- The Chazon Ish ruled that it is forbidden to open the refrigerator at all, whether the compressor is on or off. (Cited in HaPardes, Cheshvan 5719/1958)
- Rav Eliyahu Henkin, zt’l, ruled that one can only open the refrigerator when the compressor is on and it is forbidden to do so when the compressor is off. This was also the view of Rav Elyashiv, zt’l, as cited in Mitbach K’halacha, page 303.
- Rav Moshe Feinstein, zt’l, ruled that one can technically open the refrigerator even when the compressor is off, but it is preferable to wait and only do it when the compressor is on. (Igros Moshe, OC Vol. II #68)
- Rav Shlomo Zalman Auerbach, zt’l, ruled that one can open the refrigerator door without a problem, whether the compressor is on or off. (Minchas Shlomo Vol. I #10)
In the United States, some followed Rav Henkin zt”l, others followed Rav Moshe zt”l, but the vast majority eventually followed the view of Rav Shlomo Zalman Auerbach zt’l. His three-fold rationale was based upon a combination of three factors:
- Causing the compressor to go on involved, in his view, only a rabbinic violation;
- Opening the door allowing surrounding air to enter was a grama on a psik reisha;
- The compressor did not always turn on.
On account of avoiding the negation of Oneg Shabbos, taking delight in Shabbos, Rav Shlomo Zalman allowed opening the door – even when the compressor was off. The issue may be dependent upon whether Oneg Shabbos is a biblical Mitzvah or a Rabbinic one. The Mishna Brurah in his Shaar HaTziun 242:1 writes that the Ramban holds that it is biblical, while the Sefer HaChinuch (#297) holds that it Rabbinic (as does the Beis Yoseph in Siman 487).
LIGHT BULB IS BIBLICAL
It is important to note that all of the early poskim agreed that it is a biblical prohibition to open the door if it will cause the inside light to go on, so the common practice is to loosen the light bulb, either permanently or before each Shabbos and yom tov, or to keep the switch covered so that it can’t be automatically released when the door is opened.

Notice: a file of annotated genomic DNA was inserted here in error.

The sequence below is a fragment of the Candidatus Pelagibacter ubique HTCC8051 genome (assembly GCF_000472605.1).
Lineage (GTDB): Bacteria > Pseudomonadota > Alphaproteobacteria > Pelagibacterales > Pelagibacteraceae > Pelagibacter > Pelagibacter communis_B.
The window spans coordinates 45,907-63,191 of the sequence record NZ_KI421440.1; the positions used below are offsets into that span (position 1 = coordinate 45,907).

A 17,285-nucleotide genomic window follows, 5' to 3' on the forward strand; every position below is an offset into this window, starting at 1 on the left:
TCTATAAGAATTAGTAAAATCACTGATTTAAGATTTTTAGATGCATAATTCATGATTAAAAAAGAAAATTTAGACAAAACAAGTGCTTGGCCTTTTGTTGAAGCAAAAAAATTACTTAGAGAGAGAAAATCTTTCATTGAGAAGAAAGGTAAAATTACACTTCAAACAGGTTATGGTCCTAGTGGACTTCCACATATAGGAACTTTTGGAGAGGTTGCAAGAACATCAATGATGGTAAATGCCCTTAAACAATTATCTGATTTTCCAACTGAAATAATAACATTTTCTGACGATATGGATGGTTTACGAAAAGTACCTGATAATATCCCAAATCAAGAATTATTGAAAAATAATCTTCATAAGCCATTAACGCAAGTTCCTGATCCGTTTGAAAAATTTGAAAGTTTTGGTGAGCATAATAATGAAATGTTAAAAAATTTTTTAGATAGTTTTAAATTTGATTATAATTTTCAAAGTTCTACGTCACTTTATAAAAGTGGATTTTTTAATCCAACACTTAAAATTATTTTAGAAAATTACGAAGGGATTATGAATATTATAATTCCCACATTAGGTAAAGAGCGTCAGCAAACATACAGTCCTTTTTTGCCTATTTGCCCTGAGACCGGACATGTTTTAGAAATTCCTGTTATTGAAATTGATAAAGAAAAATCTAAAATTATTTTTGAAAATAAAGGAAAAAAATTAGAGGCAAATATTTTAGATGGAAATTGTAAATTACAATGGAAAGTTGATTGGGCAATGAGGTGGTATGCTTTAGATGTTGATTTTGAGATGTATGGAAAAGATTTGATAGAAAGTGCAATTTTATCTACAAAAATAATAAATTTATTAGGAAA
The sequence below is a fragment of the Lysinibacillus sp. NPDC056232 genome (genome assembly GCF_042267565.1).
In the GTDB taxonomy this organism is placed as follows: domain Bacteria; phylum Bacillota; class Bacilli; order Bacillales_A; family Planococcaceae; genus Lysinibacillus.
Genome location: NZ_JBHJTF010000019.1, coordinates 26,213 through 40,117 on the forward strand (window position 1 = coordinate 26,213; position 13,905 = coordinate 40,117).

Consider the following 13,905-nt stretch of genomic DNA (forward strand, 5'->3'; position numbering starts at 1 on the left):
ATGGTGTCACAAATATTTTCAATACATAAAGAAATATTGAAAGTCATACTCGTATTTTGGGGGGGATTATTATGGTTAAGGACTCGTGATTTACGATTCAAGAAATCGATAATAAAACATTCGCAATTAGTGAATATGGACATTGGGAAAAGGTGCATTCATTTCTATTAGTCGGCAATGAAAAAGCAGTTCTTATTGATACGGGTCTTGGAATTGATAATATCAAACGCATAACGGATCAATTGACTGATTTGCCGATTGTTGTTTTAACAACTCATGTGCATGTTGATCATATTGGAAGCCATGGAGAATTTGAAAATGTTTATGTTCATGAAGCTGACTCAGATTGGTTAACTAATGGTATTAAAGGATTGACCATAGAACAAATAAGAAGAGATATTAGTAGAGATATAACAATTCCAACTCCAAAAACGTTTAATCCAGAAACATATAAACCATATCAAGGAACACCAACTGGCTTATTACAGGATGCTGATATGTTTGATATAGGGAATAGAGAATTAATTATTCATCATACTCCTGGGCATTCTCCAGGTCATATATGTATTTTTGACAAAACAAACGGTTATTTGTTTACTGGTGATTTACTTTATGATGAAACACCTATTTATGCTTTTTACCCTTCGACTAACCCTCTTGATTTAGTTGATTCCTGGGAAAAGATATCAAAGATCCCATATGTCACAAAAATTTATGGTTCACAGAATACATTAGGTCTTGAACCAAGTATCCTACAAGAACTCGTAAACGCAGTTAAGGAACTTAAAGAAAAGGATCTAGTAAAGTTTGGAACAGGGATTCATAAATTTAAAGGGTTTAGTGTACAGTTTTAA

THE NEW HALACHIC CONCERNS
That was back then, however, when the only question was causing the compressor to turn on. Now, on account of the new technology of computer chips and sensors, there are numerous other issues:
- Modern refrigerators have door sensors that detect every time the door is opened and report back to the computer.
- Modern refrigerators have instantly reactive digital thermostats. The modern-day thermostats use a number of sensor technologies such as bimetallic mechanical or electrical sensors, electronic thermistors, semiconductor devices, and electrical thermocouples. These can and often do control the defrosting and cooling apparatuses instantly.
- Manufacturers have now started using adaptive defrost controls where the heating coil of the defrost mechanism is directly connected to the temperature settings and thermostats. These controls measure compressor runtime and/or number of door openings and then automatically run the defrost cycle. For example, Maytag and Whirlpool models automatically run the defrost after four hours of compressor time.